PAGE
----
Workhorse: The people who keep the wheels churning on the work of the institution. They are both invaluable when it comes to mitigating the harm of a dysfunctional system and, because of their extreme dedication, a force that allows the dysfunctional system to continue to operate. They live a Catch-22. They prevent much suffering while also perpetuating a system that creates more suffering. The workhorse is often the person most damaged by this dynamic, as they are at great personal risk for burnout and demoralization.

Tinkerer: A tinkerer is dissatisfied with the status quo and seeks change but lacks the security or position to export their tinkering beyond their immediate sphere. When I was a full-time contingent instructor, I was a relentless tinkerer. A tinkerer can be very happy provided they achieve enough security and can avoid scrutiny. The latter I achieved, the former not so much, which is why I don’t teach full-time anymore.

Visionary: To be a visionary, you must have both the desire and resources (either power or money or both) to disrupt the status quo. Visionaries are often hailed as positive forces, but this is not necessarily the case. The Great MOOC Caper was a product of visionaries. Bill Gates has had an unfortunate effect (IMO) on education as a visionary. Michael Crow at ASU is a visionary, as is Mitch Daniels at Purdue, in a somewhat low-key way, and depending on where you’re coming from, they are either brilliant innovators or something more troubling. I also consider folks like Russell Lowery-Hart of Amarillo College, Michael Sorrell of Paul Quinn College and Patricia McGuire of Trinity in D.C. visionaries in the most positive sense of the word.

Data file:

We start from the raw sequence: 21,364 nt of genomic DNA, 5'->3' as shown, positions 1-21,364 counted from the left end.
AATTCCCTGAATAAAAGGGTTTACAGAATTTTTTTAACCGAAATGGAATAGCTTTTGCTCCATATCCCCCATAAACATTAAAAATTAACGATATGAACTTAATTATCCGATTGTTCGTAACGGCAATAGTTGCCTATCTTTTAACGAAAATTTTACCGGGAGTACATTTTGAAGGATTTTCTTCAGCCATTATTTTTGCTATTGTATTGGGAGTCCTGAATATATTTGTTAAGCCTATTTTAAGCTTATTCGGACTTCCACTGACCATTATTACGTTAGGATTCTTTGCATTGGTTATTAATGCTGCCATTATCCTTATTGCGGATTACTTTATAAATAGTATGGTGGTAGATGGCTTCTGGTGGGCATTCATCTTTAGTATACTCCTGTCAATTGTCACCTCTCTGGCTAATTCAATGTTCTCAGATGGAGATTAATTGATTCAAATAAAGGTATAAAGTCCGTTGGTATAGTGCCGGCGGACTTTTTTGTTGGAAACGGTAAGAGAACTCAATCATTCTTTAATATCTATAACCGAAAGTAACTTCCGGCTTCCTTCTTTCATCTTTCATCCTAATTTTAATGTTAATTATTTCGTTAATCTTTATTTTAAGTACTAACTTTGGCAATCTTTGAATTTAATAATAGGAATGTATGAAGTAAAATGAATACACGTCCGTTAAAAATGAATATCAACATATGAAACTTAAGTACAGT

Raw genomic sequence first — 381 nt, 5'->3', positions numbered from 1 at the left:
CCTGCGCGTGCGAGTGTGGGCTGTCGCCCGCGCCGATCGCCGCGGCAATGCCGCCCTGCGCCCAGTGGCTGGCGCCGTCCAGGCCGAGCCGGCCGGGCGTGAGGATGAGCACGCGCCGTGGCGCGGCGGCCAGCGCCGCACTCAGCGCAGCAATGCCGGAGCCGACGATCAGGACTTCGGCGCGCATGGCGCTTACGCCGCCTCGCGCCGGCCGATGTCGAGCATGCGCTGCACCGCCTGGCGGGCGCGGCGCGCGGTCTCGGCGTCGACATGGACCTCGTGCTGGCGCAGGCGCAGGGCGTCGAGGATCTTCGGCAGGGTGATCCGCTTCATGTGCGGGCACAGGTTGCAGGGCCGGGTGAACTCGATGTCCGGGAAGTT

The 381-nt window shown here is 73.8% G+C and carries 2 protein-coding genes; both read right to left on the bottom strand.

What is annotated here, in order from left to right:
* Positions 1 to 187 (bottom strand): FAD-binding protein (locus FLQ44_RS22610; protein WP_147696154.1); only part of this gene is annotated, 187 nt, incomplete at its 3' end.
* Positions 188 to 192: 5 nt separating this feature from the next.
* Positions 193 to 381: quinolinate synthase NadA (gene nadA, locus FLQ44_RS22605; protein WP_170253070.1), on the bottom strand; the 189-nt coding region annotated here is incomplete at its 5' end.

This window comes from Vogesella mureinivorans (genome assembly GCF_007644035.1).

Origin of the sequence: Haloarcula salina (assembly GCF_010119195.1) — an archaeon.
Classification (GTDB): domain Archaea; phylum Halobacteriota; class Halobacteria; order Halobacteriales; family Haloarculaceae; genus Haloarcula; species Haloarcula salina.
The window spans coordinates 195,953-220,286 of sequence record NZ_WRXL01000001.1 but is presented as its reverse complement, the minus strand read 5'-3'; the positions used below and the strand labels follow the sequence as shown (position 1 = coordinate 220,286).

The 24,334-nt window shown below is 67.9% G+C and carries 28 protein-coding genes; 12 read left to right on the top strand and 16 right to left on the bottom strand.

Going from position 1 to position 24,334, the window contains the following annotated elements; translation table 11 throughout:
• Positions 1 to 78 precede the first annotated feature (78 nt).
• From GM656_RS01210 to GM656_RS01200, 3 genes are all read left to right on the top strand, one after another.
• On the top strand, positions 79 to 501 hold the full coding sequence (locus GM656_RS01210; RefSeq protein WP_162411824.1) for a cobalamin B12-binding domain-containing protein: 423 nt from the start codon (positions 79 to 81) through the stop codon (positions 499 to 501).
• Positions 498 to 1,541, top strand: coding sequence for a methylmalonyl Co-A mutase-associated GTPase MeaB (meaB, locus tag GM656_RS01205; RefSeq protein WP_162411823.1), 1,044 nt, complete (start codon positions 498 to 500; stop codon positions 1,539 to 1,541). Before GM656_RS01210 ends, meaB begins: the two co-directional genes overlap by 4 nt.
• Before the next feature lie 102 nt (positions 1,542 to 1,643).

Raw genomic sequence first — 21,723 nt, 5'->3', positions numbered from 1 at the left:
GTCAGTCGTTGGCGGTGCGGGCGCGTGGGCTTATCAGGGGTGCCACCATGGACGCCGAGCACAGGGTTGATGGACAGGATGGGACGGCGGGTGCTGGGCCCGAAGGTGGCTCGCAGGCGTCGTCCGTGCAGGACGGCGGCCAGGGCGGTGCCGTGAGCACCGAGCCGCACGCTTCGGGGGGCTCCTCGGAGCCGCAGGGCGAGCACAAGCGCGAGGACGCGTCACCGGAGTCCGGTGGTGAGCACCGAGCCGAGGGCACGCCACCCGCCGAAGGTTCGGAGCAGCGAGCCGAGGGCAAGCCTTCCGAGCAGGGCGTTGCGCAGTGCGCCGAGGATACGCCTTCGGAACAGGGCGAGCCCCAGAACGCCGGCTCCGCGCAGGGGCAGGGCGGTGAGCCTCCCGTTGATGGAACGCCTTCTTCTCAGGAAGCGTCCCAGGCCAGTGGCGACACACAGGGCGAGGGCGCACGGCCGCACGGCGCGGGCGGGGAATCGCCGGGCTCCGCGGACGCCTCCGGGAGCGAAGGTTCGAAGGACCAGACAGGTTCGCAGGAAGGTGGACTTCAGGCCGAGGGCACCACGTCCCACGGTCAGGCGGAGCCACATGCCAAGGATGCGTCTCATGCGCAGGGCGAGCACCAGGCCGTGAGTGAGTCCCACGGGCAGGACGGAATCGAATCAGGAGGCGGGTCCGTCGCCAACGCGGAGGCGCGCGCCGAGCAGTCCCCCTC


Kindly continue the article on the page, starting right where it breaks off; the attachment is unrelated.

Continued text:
Consultant: Often resembling wonks in that they have similar knowledge and skill sets, but unlike wonks who tend to work for independent third-party entities, consultants are usually proximate to visionaries and tasked with figuring out how to realize a particular vision. Being a consultant is much more lucrative than being a wonk. Consultant itself is an entirely neutral description, and how one feels about a particular consultant and their work of consulting is very much tied to whose vision they are pursuing.